“I think what I really like about being a member of the Hall of Fame is really being a part of that group, part of the players that have made the game great, has grown the game over the years, and the history, being a part of the history of the game, which is so cool,” Mickelson said.

A few years back, fellow scribe Rick Reilly rightly described Phil Mickelson as a Matador in Cleats. Just like Arnie, Mickelson thinks layups are for the basketball court. Whether he drilled it or drowned it, Mickelson's decision-making and execution have been intoxicating to watch. In terms of the most exciting players of the post-war era, he and Tiger Woods are in a class by themselves.

Of course, "class" has many definitions.

The last couple of years have been rough on Mickelson, given his family’s dual fight with cancer and his own issues with arthritis. Mickelson won one tournament in each of the past two seasons and hasn’t contended as often as in years past.

The putts have stopped falling as often, though he still hopes to reach 50 victories and complete the career Grand Slam – he still needs victories at the British and U.S. Opens – among other targets.

“It does make me sound a little bit old,” he said of the enshrinement. “I'm 41; I don't feel old. But I hopefully will be able to play quite a bit longer and compete.”

For the sake of our sports sanity down the road, let’s hope he’s got some horsepower left under the hood. After the past couple of weeks, across the sports spectrum, we can all use more exposure to guys who do it the right way.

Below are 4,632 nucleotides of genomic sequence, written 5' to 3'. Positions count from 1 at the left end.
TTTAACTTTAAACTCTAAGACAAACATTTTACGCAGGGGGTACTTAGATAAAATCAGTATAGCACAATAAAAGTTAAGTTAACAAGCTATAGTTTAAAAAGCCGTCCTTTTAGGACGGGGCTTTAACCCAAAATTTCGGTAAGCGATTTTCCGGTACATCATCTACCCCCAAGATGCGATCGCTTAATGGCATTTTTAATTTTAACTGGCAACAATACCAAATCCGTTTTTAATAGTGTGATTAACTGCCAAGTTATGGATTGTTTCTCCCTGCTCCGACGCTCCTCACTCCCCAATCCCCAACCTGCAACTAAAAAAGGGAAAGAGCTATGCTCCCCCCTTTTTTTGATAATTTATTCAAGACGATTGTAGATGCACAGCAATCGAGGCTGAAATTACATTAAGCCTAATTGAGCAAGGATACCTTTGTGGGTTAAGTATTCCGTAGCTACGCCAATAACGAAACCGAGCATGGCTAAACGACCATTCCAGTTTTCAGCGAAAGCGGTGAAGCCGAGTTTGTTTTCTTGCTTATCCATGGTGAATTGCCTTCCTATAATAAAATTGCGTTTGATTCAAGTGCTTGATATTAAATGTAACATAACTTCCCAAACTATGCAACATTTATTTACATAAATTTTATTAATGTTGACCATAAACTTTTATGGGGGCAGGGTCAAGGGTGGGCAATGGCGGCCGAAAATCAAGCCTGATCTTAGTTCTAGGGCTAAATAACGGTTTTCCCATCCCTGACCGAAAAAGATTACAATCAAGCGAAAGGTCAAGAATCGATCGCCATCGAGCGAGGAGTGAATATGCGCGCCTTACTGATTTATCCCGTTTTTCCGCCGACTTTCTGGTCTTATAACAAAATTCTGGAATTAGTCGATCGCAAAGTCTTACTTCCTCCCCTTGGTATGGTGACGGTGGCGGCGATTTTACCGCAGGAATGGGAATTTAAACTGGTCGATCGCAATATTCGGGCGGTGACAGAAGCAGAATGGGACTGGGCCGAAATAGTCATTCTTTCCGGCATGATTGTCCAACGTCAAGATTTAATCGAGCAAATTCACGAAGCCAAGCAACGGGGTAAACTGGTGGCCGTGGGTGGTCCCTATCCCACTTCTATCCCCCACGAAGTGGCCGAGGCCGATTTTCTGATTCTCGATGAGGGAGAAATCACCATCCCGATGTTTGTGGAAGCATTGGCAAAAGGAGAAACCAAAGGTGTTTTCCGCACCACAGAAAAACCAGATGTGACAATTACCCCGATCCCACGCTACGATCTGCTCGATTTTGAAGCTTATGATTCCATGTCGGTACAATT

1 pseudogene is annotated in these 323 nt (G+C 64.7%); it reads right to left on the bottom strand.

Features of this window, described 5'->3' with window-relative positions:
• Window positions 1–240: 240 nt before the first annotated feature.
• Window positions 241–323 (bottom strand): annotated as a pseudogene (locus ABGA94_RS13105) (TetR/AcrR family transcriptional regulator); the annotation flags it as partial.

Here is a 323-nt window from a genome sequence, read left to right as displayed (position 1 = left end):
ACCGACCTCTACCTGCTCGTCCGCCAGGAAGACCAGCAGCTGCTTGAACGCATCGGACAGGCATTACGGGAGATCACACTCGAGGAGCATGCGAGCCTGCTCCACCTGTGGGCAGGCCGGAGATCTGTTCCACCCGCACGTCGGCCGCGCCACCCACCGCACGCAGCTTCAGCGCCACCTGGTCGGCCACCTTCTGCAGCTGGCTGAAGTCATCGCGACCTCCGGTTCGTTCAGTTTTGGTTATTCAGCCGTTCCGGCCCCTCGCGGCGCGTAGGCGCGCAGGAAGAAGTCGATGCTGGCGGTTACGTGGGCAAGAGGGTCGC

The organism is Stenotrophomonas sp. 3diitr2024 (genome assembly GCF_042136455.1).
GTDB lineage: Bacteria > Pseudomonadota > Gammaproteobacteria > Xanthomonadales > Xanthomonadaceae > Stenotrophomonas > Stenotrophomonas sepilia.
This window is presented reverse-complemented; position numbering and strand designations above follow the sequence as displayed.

Category: Golf
Posted on: November 9, 2011 11:19 am
 

PGA Tour top-player ballot gets a 'nay' vote

ORLANDO, Fla. – They took another two weeks to flesh out the season and this was the best the PGA Tour could do with regard to its top honor?

After an embarrassing scheduling mistake precipitated the delaying of ballot distribution for the 2011 Player of the Year until this week, the nominees were finally announced Wednesday.

As it turns out, maybe they needed more time.

The ballot lists five candidates and a brief thumbnail bio of each’s 2011 accomplishments. The ballots, mailed this week to tour members and due back by Dec. 9, isn’t notable for what’s included, but rather, what isn’t.

Three players – Steve Stricker, Bubba Watson and Mark Wilson – are not mentioned among those listed on the ballot.

Each of the trio won twice this season. In all, seven players won twice in 2011 on the U.S. tour, and nobody won thrice. Yet, while the threesome was omitted, Bill Haas was included, even though he won only once, against the smallest field of the year.

Haas won the 30-player FedEx Cup finale in Atlanta in a playoff, his lone victory of the season. Presumably, a certain company based in Memphis will be happy.

Sure, the race is realistically a three-horse affair with world No. 1 Luke Donald, major winner Keegan Bradley and Webb Simpson, who had a breakout season, but would it have hurt to list all seven of the guys who won twice this season?